The dream was still fresh in his memory, though, and replaying it in his head caused his softening ouana lim to stir and move once more, but Thiede resisted the urge to touch himself again. It wasn’t that he was ashamed of his responses, it was just that it had been a long, long time since he had had a wet dream. He was used to being in control of his body, and it felt strange to have it escape from that control under the cloak of his subconscious. But then, a lot of strangeness had transpired lately.
If you had asked him seven years ago what his definition of “strange” was, then heading the list would almost certainly have been the transmutation to another reality and subsequent reincarnation as an inter-dimensional Godhead. Then again, it was something he had always expected.
Thiede smiled wryly to himself and allowed that there was a degree of insanity inherent in that admission. Even given his unusual life. It is one thing, though, to conjure mentally with the theoretical sublimation of the Self, and quite another thing entirely to experience it. To die and be reborn into another realm, where earthly passions and emotions had no meaning. It was peace, of a sort. Something he had always yearned for.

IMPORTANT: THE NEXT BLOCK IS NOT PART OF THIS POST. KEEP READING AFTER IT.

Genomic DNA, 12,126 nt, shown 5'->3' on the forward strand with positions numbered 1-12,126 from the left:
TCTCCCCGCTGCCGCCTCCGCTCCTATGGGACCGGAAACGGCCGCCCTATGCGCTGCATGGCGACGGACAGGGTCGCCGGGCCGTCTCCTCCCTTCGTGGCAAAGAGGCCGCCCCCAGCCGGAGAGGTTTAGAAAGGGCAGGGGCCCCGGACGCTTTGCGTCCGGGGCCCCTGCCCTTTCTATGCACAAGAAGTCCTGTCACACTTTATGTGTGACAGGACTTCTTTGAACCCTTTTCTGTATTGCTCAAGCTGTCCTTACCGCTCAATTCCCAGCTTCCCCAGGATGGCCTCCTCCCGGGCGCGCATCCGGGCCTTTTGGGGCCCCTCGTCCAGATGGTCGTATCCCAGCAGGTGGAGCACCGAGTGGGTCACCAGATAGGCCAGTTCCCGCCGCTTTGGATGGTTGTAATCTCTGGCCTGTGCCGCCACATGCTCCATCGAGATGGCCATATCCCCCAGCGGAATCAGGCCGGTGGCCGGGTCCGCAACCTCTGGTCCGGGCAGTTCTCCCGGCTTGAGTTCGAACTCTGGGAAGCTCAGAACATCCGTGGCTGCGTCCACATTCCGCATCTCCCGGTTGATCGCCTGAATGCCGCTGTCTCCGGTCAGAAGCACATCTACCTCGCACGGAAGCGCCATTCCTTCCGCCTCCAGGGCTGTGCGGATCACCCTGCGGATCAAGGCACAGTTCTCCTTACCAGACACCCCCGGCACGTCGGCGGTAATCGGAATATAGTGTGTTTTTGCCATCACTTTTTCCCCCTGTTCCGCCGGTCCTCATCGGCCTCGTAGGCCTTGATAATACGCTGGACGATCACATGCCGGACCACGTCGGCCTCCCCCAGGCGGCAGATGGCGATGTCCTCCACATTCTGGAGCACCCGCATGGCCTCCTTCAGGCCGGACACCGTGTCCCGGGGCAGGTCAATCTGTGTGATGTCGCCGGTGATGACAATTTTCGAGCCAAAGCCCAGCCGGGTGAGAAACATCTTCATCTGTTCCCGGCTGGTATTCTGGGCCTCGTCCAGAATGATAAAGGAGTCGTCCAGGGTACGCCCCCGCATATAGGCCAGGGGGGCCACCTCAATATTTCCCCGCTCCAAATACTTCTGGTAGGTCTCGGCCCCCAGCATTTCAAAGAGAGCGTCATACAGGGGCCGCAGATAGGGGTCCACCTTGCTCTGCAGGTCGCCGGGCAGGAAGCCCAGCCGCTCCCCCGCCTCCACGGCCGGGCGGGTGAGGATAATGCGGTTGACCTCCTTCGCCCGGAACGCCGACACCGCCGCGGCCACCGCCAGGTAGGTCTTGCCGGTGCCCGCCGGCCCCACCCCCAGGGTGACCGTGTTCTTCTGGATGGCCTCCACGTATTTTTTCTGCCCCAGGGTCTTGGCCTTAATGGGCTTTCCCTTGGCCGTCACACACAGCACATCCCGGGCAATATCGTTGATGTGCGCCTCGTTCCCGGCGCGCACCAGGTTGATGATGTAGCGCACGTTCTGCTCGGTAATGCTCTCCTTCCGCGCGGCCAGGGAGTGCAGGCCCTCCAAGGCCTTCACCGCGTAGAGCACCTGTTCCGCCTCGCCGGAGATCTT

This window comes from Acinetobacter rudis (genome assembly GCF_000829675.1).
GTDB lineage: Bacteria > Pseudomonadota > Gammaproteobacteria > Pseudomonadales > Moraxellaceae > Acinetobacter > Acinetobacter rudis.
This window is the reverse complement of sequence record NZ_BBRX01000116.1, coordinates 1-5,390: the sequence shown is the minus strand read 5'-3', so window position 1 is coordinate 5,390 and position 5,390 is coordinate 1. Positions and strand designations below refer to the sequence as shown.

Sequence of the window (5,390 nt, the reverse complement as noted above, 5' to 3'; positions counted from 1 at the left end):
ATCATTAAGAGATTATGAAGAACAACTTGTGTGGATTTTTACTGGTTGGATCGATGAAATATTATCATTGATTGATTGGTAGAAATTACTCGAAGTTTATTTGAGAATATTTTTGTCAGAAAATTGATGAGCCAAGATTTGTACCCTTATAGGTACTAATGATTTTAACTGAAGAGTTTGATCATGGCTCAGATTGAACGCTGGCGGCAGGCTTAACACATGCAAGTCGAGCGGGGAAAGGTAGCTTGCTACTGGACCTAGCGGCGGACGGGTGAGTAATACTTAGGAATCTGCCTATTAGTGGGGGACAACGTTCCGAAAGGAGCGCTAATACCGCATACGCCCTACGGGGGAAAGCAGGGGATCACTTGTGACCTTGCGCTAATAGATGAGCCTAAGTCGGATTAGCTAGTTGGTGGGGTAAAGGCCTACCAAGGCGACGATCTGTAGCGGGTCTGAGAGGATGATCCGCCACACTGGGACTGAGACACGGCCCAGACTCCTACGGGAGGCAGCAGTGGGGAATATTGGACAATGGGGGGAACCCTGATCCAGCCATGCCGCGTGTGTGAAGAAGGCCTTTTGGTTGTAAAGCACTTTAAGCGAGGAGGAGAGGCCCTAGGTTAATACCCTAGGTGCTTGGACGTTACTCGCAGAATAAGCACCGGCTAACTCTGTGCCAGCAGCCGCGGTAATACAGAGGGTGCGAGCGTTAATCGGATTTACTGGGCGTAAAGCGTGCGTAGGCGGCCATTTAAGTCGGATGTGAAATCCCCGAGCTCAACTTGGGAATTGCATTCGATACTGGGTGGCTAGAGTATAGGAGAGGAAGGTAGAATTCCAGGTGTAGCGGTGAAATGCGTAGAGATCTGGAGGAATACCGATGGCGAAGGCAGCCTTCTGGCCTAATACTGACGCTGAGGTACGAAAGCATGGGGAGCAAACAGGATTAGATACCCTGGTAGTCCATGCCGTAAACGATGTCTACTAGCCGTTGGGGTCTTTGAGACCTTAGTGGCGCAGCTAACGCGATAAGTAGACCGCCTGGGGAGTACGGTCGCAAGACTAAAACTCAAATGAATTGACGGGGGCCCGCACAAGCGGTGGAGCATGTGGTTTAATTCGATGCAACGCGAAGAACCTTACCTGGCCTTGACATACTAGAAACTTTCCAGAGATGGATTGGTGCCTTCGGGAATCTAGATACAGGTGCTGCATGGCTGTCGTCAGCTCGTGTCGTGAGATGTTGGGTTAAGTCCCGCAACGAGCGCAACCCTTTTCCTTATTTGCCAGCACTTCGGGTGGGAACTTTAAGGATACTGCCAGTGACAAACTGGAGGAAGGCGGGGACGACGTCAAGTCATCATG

…. be careful what you wish for….
What he hadn’t expected was to come back. That was where the strangeness really started.
It was the child’s fault. Pell’s child. Pell’s and Cal’s child. Pell’s and Cal’s and Rue’s. A strange child, but he had called for help, and there had been no option but to go to him. And now he was a child no more. Thiede himself had been the one to initiate him into adulthood.
Seven years. Darquiel was seven years old. It had been seven years since Thiede had last experienced aruna. He had not missed it. In his Godly dimension it had been irrelevant. It was, however, very relevant indeed in this earth-bound existence. He had been surprised at how intense the experience had been – more so than his memory had prompted him. Yet that in itself was puzzling. Aruna was the most intense experience a har could have. How could he have forgotten that? Perhaps it was different now.